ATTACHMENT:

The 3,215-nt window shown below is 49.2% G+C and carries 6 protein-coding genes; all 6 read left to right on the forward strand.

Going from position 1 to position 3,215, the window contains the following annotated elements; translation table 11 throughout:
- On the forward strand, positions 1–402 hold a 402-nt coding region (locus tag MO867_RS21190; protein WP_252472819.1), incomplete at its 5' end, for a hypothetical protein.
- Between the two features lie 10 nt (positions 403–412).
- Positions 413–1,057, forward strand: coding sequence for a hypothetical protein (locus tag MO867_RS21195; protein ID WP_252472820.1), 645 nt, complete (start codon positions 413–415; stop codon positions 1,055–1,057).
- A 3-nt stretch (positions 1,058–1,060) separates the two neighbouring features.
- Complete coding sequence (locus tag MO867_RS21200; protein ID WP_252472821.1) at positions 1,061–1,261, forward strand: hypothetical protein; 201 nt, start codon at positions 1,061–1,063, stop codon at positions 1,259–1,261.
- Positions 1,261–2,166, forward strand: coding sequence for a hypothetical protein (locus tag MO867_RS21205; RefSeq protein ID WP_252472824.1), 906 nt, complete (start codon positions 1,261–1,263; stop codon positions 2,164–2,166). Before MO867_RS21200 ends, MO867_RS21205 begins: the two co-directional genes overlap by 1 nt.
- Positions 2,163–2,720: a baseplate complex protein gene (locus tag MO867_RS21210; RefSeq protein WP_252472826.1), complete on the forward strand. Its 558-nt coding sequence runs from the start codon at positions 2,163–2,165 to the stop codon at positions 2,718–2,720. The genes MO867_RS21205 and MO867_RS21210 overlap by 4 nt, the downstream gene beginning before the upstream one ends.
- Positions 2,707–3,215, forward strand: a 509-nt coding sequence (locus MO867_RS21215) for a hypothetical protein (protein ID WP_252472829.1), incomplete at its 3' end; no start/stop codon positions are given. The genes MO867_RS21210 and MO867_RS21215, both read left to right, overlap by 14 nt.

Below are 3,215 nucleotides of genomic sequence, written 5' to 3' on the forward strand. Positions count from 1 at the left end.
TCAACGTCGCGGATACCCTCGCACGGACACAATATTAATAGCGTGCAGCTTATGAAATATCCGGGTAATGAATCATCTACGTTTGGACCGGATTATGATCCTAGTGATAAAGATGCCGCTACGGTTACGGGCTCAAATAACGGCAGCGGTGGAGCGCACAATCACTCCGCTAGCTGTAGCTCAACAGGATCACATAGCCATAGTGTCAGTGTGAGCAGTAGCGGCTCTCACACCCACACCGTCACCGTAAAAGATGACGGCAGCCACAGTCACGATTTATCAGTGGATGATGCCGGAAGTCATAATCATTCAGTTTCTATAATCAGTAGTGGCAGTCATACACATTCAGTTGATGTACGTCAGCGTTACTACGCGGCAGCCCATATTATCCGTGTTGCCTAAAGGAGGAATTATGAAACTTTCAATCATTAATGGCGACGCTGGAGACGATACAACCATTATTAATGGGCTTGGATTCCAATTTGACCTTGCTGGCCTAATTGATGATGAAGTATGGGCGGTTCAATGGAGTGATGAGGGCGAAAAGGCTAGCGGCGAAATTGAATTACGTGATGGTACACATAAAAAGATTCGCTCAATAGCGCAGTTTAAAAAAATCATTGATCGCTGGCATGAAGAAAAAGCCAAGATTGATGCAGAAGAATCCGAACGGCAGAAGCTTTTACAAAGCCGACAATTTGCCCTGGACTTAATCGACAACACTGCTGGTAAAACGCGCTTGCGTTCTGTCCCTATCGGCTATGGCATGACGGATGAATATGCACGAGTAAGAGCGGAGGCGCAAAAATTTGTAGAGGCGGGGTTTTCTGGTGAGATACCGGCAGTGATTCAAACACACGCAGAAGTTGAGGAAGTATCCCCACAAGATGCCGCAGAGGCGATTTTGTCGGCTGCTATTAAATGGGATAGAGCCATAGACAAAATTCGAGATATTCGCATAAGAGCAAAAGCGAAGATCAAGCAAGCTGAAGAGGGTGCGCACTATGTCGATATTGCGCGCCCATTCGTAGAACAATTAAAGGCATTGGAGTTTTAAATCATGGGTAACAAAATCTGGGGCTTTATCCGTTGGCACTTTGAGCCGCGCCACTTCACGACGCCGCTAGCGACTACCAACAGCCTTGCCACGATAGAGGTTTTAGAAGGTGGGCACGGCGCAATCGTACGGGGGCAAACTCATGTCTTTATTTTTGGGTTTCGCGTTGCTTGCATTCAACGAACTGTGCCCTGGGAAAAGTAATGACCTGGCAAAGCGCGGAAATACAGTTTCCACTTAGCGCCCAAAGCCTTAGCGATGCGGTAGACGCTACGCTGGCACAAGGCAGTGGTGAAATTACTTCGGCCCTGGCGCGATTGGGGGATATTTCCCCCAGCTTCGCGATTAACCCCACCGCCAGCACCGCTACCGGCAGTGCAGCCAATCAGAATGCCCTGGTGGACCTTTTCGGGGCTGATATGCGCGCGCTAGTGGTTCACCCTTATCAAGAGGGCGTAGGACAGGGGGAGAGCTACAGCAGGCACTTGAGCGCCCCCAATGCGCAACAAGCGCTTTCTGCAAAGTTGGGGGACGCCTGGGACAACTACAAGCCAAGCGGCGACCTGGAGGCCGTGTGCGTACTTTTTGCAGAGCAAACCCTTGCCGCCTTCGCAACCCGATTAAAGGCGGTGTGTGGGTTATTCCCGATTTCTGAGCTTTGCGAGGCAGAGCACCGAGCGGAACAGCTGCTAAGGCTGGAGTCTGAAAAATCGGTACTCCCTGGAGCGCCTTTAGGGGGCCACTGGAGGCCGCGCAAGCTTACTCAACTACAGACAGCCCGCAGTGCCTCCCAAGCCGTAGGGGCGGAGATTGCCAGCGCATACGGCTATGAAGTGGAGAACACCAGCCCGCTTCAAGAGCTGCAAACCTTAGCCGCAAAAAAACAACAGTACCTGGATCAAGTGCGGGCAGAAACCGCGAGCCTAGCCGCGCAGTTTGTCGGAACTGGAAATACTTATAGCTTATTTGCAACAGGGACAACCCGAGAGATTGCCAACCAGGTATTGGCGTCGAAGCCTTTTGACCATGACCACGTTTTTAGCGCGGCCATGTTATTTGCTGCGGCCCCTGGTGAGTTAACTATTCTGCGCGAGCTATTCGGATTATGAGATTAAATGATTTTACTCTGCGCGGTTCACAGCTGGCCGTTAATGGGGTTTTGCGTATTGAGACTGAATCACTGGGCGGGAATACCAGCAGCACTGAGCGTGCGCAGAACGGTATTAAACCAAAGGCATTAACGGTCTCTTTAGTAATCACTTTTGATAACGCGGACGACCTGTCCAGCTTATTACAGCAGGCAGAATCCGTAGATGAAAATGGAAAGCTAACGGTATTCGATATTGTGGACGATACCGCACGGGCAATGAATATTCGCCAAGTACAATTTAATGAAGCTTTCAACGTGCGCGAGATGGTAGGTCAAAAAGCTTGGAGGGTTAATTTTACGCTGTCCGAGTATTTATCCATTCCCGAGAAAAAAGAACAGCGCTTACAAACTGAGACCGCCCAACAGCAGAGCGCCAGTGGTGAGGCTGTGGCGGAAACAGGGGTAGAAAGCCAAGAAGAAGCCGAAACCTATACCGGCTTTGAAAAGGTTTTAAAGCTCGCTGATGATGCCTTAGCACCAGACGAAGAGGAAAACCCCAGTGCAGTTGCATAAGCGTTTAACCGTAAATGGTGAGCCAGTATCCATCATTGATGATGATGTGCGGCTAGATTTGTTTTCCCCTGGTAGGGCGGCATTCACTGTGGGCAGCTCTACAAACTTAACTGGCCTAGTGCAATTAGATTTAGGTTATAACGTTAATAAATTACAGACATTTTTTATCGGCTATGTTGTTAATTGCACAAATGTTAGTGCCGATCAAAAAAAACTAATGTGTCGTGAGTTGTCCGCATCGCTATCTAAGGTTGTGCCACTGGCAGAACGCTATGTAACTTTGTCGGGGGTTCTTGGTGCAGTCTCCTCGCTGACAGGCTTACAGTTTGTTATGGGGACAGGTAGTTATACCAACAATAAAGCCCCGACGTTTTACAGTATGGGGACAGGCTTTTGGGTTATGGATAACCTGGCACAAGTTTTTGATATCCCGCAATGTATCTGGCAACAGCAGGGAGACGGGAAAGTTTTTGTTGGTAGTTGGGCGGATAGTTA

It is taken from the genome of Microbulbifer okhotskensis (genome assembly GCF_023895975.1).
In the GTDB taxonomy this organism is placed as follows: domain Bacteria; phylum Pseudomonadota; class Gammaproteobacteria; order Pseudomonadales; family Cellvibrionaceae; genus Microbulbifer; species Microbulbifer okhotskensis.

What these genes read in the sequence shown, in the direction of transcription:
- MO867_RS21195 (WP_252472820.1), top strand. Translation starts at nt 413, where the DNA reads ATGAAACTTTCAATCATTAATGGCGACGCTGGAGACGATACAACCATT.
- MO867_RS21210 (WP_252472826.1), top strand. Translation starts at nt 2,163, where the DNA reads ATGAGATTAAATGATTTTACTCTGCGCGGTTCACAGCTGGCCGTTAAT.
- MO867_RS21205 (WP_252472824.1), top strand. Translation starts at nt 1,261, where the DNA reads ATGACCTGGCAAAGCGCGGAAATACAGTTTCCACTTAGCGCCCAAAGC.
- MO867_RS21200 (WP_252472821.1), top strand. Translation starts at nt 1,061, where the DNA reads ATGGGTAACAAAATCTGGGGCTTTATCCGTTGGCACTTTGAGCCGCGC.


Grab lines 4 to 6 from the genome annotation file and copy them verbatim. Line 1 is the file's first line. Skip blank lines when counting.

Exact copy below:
- Between the two features lie 10 nt (positions 403–412).
- Positions 413–1,057, forward strand: coding sequence for a hypothetical protein (locus tag MO867_RS21195; protein ID WP_252472820.1), 645 nt, complete (start codon positions 413–415; stop codon positions 1,055–1,057).
- A 3-nt stretch (positions 1,058–1,060) separates the two neighbouring features.